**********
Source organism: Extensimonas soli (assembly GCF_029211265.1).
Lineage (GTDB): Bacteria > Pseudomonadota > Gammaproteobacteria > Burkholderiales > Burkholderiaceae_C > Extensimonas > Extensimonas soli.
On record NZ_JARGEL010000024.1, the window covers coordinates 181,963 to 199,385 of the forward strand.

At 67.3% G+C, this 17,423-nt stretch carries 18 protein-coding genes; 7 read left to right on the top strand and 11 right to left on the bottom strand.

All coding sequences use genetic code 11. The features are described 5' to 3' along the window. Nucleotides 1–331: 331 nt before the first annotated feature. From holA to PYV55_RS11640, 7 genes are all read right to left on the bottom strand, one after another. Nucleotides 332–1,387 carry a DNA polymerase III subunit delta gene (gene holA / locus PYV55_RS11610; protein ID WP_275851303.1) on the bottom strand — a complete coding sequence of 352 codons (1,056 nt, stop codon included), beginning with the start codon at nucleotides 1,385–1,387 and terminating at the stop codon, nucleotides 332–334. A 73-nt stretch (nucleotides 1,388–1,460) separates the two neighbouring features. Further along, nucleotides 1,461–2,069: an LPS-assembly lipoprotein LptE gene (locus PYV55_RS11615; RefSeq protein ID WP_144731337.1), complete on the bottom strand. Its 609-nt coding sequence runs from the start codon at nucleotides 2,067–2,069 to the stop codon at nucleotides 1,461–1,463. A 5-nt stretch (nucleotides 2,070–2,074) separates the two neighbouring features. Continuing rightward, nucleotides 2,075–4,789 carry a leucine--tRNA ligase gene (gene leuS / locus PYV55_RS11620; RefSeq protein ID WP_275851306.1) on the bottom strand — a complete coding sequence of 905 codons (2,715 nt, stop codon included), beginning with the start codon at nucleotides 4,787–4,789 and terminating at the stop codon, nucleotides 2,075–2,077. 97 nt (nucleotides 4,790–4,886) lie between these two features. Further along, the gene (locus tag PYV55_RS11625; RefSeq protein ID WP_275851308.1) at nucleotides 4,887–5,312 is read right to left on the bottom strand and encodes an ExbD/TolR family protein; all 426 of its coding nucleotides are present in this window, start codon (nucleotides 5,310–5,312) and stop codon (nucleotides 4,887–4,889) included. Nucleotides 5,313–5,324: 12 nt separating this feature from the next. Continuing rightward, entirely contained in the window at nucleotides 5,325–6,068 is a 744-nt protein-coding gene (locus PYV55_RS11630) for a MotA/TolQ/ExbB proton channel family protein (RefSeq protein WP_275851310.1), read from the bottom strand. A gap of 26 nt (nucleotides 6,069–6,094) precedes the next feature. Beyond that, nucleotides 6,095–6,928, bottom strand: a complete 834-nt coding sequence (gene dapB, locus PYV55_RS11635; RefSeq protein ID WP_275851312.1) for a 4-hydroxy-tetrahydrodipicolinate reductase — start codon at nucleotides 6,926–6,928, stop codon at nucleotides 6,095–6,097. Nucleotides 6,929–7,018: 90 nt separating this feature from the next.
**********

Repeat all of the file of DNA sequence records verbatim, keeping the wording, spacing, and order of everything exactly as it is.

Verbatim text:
Source organism: Extensimonas soli (assembly GCF_029211265.1).
Lineage (GTDB): Bacteria > Pseudomonadota > Gammaproteobacteria > Burkholderiales > Burkholderiaceae_C > Extensimonas > Extensimonas soli.
On record NZ_JARGEL010000024.1, the window covers coordinates 181,963 to 199,385 of the forward strand.

At 67.3% G+C, this 17,423-nt stretch carries 18 protein-coding genes; 7 read left to right on the top strand and 11 right to left on the bottom strand.

All coding sequences use genetic code 11. The features are described 5' to 3' along the window. Nucleotides 1–331: 331 nt before the first annotated feature. From holA to PYV55_RS11640, 7 genes are all read right to left on the bottom strand, one after another. Nucleotides 332–1,387 carry a DNA polymerase III subunit delta gene (gene holA / locus PYV55_RS11610; protein ID WP_275851303.1) on the bottom strand — a complete coding sequence of 352 codons (1,056 nt, stop codon included), beginning with the start codon at nucleotides 1,385–1,387 and terminating at the stop codon, nucleotides 332–334. A 73-nt stretch (nucleotides 1,388–1,460) separates the two neighbouring features. Further along, nucleotides 1,461–2,069: an LPS-assembly lipoprotein LptE gene (locus PYV55_RS11615; RefSeq protein ID WP_144731337.1), complete on the bottom strand. Its 609-nt coding sequence runs from the start codon at nucleotides 2,067–2,069 to the stop codon at nucleotides 1,461–1,463. A 5-nt stretch (nucleotides 2,070–2,074) separates the two neighbouring features. Continuing rightward, nucleotides 2,075–4,789 carry a leucine--tRNA ligase gene (gene leuS / locus PYV55_RS11620; RefSeq protein ID WP_275851306.1) on the bottom strand — a complete coding sequence of 905 codons (2,715 nt, stop codon included), beginning with the start codon at nucleotides 4,787–4,789 and terminating at the stop codon, nucleotides 2,075–2,077. 97 nt (nucleotides 4,790–4,886) lie between these two features. Further along, the gene (locus tag PYV55_RS11625; RefSeq protein ID WP_275851308.1) at nucleotides 4,887–5,312 is read right to left on the bottom strand and encodes an ExbD/TolR family protein; all 426 of its coding nucleotides are present in this window, start codon (nucleotides 5,310–5,312) and stop codon (nucleotides 4,887–4,889) included. Nucleotides 5,313–5,324: 12 nt separating this feature from the next. Continuing rightward, entirely contained in the window at nucleotides 5,325–6,068 is a 744-nt protein-coding gene (locus PYV55_RS11630) for a MotA/TolQ/ExbB proton channel family protein (RefSeq protein WP_275851310.1), read from the bottom strand. A gap of 26 nt (nucleotides 6,069–6,094) precedes the next feature. Beyond that, nucleotides 6,095–6,928, bottom strand: a complete 834-nt coding sequence (gene dapB, locus PYV55_RS11635; RefSeq protein ID WP_275851312.1) for a 4-hydroxy-tetrahydrodipicolinate reductase — start codon at nucleotides 6,926–6,928, stop codon at nucleotides 6,095–6,097. Nucleotides 6,929–7,018: 90 nt separating this feature from the next.